From May to September 2018, scientists from ITM identified tiger mosquitoes at five locations in four provinces: East Flanders, Hainaut, Namur and Luxembourg. They trapped 68 tiger mosquitoes at different stages of development (24 adult mosquitoes, 8 larvae and 36 eggs) in the Waasland harbor, which seems to indicate that the mosquitoes had a chance to propagate this summer. In the other provinces only a limited number of adult mosquitoes or their eggs were discovered.
In Luxembourg and Namur, eggs were detected in parking areas along the motorway, which may indicate that the tiger mosquito made its way by car from areas in France or Germany, where the species is prevalent. It is the first time the tiger mosquito has travelled to Belgium overland from a neighbouring country. The mosquito was last seen in 2016, when ITM researchers spotted it in second-hand tire companies, garden centres and the port of Antwerp. In those cases, the mosquitoes migrated from far way places via the shipped goods.
“The tiger mosquito may gain a foothold in Belgium. It now crosses the border into our country from neighbouring countries where it is already established. We must closely monitor their spread to prevent the species from permanently settling here so a control programme can be set up as quickly as possible. We have also detected more mosquitoes, because we monitor more intensively in Belgium,” explained Dr Isra Deblauwe, who is in charge of the MEMO project’s day-to-day coordination.
In addition to the Asian tiger mosquito, three other exotic mosquito species were spotted last year, including Aedes japonicus and Aedes koreicus. The Asian forest mosquito or Aedes japonicus was once again found in Namur and near the German border. Aedes koreicus had already been identified in Belgium in 2008 and has settled in the Maasmechelen area. ITM researchers closely monitor these small mosquito populations and their spread. So far, the species has not yet caused a nuisance.
“It is crucial to continue this structural monitoring because locating these exotic mosquitoes early on enables effective control and helps defer their establishment in our country as long as possible. Even if the mosquitoes were able to settle here, careful surveillance of these populations is a must in order to assess the risk of disease transmission, ” said Dr Wim Van Bortel, general coordinator of the MEMO project.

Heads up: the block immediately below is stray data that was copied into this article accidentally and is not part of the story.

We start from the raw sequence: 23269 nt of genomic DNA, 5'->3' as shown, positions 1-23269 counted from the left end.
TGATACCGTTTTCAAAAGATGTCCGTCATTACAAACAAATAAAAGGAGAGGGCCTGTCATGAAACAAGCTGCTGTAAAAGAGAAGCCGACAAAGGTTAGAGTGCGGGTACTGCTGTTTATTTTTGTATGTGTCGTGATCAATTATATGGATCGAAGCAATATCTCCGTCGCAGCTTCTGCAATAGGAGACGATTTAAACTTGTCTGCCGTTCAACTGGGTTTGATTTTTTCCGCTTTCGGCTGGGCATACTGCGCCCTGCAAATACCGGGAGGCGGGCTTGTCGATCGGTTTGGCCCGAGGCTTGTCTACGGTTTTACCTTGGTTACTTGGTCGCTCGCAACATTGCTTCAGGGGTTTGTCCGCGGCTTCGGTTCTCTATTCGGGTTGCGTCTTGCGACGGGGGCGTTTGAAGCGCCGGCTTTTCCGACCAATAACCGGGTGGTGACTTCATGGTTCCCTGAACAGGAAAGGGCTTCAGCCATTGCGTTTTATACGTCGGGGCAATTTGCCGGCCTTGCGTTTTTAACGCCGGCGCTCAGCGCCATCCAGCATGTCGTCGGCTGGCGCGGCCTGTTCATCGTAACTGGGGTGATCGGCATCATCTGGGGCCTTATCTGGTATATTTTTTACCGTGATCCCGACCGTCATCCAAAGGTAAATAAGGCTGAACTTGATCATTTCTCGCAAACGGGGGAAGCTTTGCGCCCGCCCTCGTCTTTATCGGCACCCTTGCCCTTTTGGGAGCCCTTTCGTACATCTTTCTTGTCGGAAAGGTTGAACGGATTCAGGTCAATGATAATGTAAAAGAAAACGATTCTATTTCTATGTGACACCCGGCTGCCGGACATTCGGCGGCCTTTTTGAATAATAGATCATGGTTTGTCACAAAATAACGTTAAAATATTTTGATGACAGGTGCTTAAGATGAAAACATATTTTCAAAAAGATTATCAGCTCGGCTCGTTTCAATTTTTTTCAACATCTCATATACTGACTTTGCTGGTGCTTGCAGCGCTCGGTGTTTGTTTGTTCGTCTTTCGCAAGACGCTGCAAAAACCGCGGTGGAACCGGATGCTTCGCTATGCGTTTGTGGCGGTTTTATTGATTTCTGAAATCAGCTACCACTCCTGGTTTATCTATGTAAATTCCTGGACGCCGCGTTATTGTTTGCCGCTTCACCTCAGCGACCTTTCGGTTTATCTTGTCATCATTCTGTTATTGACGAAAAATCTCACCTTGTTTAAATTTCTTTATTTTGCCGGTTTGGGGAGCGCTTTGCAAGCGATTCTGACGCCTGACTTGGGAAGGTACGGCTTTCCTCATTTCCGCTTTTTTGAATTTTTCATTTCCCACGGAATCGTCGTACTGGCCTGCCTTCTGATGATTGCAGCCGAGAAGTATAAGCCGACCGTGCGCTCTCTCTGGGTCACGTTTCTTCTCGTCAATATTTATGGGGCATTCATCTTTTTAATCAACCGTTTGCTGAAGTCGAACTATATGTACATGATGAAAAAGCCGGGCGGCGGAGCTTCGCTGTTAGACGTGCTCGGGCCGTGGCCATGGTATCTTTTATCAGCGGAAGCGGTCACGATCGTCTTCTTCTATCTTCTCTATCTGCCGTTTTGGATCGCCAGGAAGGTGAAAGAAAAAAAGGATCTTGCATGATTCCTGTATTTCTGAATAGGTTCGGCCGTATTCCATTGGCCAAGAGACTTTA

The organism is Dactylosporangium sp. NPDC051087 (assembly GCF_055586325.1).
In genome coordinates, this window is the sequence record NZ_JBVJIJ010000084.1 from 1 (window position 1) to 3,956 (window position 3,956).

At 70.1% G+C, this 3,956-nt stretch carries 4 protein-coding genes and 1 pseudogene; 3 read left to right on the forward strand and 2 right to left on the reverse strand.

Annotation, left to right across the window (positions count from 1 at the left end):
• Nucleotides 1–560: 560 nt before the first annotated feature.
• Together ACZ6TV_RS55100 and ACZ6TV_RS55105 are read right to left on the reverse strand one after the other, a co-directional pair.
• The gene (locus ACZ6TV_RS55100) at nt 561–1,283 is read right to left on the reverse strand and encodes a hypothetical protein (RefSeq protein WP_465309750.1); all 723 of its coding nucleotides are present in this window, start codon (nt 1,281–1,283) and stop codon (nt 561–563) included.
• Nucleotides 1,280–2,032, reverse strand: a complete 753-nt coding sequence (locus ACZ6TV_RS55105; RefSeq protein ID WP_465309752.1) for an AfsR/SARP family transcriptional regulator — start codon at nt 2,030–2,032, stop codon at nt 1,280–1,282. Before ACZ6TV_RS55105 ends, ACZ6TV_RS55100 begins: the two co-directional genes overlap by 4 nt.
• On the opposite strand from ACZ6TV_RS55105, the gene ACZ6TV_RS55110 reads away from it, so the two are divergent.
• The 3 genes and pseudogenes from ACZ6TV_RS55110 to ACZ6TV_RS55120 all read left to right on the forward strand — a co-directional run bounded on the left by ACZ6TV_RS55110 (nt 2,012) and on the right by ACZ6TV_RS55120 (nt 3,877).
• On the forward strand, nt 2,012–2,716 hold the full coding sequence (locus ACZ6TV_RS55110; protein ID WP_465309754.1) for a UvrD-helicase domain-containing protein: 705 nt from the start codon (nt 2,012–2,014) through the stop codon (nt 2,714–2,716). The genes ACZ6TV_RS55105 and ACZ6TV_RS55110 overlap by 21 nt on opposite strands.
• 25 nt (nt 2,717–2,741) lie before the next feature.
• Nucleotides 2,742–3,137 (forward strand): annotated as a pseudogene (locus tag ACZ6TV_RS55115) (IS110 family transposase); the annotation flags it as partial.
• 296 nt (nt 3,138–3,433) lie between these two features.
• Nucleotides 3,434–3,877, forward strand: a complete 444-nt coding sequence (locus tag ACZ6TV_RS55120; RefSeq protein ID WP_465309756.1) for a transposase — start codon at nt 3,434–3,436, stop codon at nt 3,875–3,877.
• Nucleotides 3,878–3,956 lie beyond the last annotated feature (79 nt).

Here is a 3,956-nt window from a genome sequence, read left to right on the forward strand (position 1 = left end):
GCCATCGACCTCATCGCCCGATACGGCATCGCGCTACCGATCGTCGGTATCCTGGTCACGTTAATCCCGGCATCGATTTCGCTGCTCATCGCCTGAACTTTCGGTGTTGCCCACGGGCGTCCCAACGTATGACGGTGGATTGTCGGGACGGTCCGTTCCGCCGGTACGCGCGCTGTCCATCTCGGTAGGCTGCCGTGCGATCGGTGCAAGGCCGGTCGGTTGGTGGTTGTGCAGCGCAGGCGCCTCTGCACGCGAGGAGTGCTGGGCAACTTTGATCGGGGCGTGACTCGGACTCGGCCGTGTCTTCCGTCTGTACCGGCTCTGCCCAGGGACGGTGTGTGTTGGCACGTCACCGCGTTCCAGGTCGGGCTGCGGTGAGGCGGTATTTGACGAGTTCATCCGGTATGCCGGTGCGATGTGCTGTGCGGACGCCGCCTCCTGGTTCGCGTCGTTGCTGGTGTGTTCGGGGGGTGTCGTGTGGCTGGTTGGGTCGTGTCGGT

The MEMO project, short for ‘Monitoring exotic mosquitoes in Belgium‘, is a three-year project (2017 – 2020), financed by the Flemish, Walloon and Brussels governments and the Federal Public Service Health, Food Chain Safety and Environment in the context of the National Environment and Health action plan (NEHAP). ITM carries out the project in collaboration with the Royal Belgian Institute of Natural Sciences (RBINS), and Barcoding Facility of Organisms and Tissues of Policy Concern (BopCo). With support from Avia-GIS, the VECMAP information system is used to integrate field and laboratory data. Flemish, Walloon and Brussels authorities are immediately informed each time tiger mosquitoes are detected so that control measures can quickly be initiated.
ITM has been carrying out surveillance of exotic mosquitoes at various locations in Belgium for many years. The Institute has expanded these activities since July 2017 and doubled the number of locations investigated by the MEMO project. As a result of these years of monitoring, ITM researchers have built up a unique expertise and dataset, which accurately maps the first introductions of exotic mosquitoes in our country.
IS THE TIGER MOSQUITO DANGEROUS?
The Asian tiger mosquito or Aedes albopictus is a small black-and-white striped mosquito. Not only has it a painful bite, it can also transmit viral diseases including dengue and chikungunya. The presence of a few tiger and other exotic mosquitoes in Belgium does not necessarily mean that we are in for virus outbreaks, as the mosquitoes themselves do not present any danger. To transmit a virus from one person to another, the mosquito must first bite a person infected with the virus. Only then can it transmit this virus to another person. To enable transmission, the virus and the exotic species must be present at the same location at the same time. The chance of this happening increases if both the population density of the mosquito species and the number of locations where it occurs increase.